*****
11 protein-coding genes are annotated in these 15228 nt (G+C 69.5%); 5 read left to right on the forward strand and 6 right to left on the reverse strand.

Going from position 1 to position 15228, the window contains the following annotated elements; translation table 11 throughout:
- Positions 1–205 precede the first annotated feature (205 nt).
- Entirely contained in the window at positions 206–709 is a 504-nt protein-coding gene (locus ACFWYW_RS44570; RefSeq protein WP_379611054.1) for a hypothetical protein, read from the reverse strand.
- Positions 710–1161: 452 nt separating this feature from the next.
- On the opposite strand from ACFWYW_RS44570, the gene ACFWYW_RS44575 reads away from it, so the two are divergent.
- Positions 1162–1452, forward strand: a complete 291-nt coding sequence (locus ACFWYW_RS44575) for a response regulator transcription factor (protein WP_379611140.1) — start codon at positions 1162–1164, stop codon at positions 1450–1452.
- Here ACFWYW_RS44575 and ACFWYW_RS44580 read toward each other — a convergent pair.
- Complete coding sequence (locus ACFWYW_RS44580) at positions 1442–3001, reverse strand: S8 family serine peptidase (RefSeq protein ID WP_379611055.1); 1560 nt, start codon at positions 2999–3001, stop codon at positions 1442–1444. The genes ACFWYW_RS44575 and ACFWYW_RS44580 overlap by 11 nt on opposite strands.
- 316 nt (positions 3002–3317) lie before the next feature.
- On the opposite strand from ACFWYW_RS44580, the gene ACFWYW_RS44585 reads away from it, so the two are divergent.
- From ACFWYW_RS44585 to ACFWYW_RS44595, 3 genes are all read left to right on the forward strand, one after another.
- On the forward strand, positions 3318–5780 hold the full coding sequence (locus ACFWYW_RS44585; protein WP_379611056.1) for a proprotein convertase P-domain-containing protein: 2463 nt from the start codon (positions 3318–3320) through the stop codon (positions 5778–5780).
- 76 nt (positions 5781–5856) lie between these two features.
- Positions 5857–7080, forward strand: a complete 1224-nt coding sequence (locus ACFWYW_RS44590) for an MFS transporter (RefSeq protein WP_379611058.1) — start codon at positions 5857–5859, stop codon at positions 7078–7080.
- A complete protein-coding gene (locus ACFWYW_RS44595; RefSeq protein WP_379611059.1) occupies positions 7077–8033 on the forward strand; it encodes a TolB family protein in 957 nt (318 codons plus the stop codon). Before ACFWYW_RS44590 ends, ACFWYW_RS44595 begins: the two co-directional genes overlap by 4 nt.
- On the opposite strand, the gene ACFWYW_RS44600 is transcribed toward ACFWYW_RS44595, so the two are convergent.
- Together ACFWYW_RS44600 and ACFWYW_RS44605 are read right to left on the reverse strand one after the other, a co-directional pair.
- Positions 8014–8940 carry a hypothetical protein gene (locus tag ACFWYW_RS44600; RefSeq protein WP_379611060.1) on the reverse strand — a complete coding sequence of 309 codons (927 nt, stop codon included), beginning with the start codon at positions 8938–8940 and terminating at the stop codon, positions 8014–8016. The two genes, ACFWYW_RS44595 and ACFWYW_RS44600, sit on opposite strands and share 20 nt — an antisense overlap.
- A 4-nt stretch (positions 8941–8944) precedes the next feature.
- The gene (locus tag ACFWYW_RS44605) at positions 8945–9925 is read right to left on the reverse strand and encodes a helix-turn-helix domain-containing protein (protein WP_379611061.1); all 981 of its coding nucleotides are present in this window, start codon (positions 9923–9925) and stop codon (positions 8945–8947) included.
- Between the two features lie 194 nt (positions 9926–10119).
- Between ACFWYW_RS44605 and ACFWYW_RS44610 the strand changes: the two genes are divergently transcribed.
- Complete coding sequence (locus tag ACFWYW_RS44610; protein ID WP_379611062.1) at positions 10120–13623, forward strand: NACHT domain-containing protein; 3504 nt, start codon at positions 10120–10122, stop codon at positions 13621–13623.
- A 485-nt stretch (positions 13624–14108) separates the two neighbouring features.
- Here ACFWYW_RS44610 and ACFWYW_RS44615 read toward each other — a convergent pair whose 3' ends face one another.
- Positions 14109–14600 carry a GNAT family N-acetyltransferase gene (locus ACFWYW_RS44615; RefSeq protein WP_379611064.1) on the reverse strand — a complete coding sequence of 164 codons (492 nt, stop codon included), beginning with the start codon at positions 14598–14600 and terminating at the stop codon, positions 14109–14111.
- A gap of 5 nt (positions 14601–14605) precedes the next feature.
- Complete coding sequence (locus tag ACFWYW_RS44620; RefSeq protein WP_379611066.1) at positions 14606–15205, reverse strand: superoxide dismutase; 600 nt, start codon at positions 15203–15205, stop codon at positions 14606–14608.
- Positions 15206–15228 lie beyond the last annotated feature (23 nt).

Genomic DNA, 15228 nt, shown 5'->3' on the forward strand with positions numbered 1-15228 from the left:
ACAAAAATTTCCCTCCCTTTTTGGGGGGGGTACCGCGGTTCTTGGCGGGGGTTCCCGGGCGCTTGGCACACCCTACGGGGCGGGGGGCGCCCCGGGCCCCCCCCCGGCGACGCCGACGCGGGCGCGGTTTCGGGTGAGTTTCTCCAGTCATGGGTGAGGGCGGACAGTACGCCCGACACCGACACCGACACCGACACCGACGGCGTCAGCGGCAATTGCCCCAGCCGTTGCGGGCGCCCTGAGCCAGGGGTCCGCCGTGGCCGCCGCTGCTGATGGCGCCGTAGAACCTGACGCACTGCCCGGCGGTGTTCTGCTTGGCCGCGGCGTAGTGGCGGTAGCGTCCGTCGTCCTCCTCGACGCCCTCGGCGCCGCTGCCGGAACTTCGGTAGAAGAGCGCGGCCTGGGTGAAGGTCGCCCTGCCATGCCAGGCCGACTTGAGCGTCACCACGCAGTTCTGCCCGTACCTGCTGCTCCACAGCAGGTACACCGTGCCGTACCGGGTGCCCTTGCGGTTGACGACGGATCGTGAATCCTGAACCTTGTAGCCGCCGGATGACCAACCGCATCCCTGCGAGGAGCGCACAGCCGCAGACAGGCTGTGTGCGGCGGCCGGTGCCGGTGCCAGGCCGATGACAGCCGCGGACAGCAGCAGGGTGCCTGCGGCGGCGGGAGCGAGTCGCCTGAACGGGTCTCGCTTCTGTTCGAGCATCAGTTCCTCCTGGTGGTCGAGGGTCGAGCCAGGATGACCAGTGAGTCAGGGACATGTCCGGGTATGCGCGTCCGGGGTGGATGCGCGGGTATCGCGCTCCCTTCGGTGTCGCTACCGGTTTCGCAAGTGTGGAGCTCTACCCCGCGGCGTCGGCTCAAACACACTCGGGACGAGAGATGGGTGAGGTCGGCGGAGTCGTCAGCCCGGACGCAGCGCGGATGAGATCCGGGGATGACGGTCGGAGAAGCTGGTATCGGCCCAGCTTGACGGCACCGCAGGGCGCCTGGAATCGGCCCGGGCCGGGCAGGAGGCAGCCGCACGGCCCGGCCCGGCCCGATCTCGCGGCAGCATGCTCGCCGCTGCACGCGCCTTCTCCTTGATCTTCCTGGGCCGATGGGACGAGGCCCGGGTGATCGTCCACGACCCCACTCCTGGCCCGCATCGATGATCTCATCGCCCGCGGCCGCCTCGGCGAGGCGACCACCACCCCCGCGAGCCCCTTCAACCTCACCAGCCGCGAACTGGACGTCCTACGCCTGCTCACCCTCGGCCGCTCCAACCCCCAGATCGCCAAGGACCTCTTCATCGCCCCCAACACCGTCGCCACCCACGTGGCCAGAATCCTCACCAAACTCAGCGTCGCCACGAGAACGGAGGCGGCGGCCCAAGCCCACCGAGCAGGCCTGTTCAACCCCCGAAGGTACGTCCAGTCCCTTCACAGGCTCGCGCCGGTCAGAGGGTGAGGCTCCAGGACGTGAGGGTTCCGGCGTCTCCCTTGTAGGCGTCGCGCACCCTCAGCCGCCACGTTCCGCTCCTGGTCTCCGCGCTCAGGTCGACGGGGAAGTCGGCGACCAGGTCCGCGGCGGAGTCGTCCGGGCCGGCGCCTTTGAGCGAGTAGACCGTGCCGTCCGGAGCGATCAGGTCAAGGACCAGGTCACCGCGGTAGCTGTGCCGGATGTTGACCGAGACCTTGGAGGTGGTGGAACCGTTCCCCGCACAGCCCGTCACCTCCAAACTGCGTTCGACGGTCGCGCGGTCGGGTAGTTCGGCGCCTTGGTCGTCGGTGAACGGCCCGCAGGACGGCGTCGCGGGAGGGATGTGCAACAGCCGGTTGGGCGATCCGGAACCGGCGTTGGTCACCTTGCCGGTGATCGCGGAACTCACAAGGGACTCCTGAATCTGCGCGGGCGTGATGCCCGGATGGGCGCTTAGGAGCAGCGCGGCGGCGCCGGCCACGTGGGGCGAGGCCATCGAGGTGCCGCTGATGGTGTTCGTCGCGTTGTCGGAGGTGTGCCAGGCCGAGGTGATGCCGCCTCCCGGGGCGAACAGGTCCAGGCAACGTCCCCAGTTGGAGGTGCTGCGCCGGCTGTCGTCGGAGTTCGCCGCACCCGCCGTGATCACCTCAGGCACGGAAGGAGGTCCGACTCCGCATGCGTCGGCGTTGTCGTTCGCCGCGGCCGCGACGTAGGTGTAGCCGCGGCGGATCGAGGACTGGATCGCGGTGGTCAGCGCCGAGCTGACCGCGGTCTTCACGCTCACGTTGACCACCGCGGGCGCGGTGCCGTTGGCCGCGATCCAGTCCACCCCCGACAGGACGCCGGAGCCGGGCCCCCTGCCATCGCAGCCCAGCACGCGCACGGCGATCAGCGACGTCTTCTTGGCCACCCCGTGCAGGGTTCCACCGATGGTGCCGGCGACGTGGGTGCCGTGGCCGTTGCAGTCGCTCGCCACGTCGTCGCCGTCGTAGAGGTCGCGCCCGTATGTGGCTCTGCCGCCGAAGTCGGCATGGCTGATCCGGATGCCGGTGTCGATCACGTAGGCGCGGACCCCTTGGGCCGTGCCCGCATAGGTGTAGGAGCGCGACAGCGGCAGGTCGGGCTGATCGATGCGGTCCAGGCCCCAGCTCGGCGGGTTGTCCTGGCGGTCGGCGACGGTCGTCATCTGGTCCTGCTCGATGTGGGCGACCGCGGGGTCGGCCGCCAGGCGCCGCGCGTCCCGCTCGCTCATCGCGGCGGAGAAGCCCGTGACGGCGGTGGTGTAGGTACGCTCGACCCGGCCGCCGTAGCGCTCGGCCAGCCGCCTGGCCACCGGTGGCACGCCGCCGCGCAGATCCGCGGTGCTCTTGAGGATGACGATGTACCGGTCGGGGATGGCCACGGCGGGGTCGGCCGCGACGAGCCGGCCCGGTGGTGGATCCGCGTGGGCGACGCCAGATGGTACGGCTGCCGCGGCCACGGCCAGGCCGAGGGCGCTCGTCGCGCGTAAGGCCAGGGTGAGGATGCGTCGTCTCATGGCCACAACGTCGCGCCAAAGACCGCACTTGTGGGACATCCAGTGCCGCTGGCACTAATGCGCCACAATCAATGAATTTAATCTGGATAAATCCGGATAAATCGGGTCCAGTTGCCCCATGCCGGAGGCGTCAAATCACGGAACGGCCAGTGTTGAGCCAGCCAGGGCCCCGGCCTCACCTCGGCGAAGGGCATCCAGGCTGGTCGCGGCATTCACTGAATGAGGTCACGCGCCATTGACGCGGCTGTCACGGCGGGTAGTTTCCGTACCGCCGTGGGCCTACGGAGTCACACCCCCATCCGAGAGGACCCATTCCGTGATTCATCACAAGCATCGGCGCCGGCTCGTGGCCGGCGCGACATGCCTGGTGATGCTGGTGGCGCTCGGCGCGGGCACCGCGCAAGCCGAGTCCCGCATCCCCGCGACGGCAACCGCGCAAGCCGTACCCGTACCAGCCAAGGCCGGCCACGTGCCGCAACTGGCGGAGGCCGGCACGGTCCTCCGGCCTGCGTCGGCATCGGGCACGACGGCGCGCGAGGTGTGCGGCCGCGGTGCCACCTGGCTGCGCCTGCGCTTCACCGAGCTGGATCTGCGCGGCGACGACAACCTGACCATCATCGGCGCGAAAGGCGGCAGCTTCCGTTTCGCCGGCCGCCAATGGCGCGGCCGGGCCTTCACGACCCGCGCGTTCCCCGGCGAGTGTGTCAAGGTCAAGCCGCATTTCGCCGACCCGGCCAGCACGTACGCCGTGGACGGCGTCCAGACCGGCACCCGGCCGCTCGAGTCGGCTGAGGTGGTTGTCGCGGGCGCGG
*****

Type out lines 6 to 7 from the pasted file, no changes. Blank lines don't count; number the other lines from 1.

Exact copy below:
- On the opposite strand from ACFWYW_RS44570, the gene ACFWYW_RS44575 reads away from it, so the two are divergent.
- Positions 1162–1452, forward strand: a complete 291-nt coding sequence (locus ACFWYW_RS44575) for a response regulator transcription factor (protein WP_379611140.1) — start codon at positions 1162–1164, stop codon at positions 1450–1452.